Tshego Harmonix Mmahlatji


What you’ve learnt as a photographer

 

What I have learnt as a photographer is that there’s a lot of subject matter. As a beginner, it’s easier to take photos of just about everything until you find a subject matter you truly find enjoyable.

 

Photography is an extension of who you are as an individual. So, essentially what you photograph should evoke some form of emotion within you first. Others should be secondary as they will interpret it differently and essentially it will move them in their own way. Photography is also an art and the more you listen and follow industry leaders the better you will become.

 

I know this has been said a million times but, the more photographs you take, the better you will become. There really is truth to this. No one ever became a world sensation by taking a few pictures. All good iPhoneographers worked on their craft and clocked thousands of pictures on their iPhones before they could earn their stripes. So, the more pictures you take the more you learn and this allows you to experiment with new techniques like using light, editing techniques and introducing textures to your images. Finding an editing software that works for you is essential and don’t be afraid to purchase Apps or even more filters within the different Apps because that one filter could be the key to your personal photography style or mark. Editing Apps that I find really work for me and my personal photography style are VSCO and Snapseed. Most times I use the two apps in unison to achieve the desired effect.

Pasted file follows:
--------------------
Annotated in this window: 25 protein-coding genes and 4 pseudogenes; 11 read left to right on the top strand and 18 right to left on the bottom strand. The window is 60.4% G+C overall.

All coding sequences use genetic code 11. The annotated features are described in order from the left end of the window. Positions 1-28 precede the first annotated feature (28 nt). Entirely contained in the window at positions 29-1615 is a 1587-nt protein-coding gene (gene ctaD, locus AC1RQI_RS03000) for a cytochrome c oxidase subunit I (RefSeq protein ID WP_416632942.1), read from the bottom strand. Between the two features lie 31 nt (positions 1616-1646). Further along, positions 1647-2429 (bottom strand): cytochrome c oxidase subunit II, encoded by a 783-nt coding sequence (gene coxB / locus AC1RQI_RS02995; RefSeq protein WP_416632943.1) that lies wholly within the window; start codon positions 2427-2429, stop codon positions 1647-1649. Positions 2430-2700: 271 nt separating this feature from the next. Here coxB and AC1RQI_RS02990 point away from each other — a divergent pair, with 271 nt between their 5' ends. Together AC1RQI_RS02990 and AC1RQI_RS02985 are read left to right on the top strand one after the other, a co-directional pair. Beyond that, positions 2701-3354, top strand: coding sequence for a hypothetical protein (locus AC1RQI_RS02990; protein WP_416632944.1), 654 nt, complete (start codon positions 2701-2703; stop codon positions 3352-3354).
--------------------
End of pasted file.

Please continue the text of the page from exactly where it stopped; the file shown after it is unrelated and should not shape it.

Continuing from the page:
Lastly, the most important thing I’ve learnt is that composition can elevate your iPhoneography skills by at least 10 times. Composition is really getting your image balanced and making it easy for the eye to view and getting relative images placed in your frame to achieve a desired outcome. This is also a mechanism to assist the viewer to glide through the image and perhaps highlight the most important subject on your image. In some cases, where you stand can determine if you compose a strong image or not. In a nutshell, composition really is the arrangement of elements in such a way that it suits the desired goal for your shot.

 

 

Tips to use for good image composition:

  1. Use the grid that’s built into your iPhone camera. It will help you in terms of where objects in your frame should more or less be.
  2. Allow yourself to shoot your subject matter from a number of different angles. This will allow you to see which angle is better suited for that subject at that particular point in time. Doing this can determine if your image is just ok or great.
  3. Make use of the onboard cropping tool. This can help save an image as it allows you to recompose the image. For portraits it can help intensify the mood of the image.
  4. Aperture and focus control. On your iPhone camera mode you just touch your screen on the object you want to focus on. While touching you move your finger up or down to get the right light for your picture.
  5. Using the editing tools built into your iPhone will help enhance any image that you take. Contrast and/or sharpening your image can help add more detail to it. But remember, less is more.

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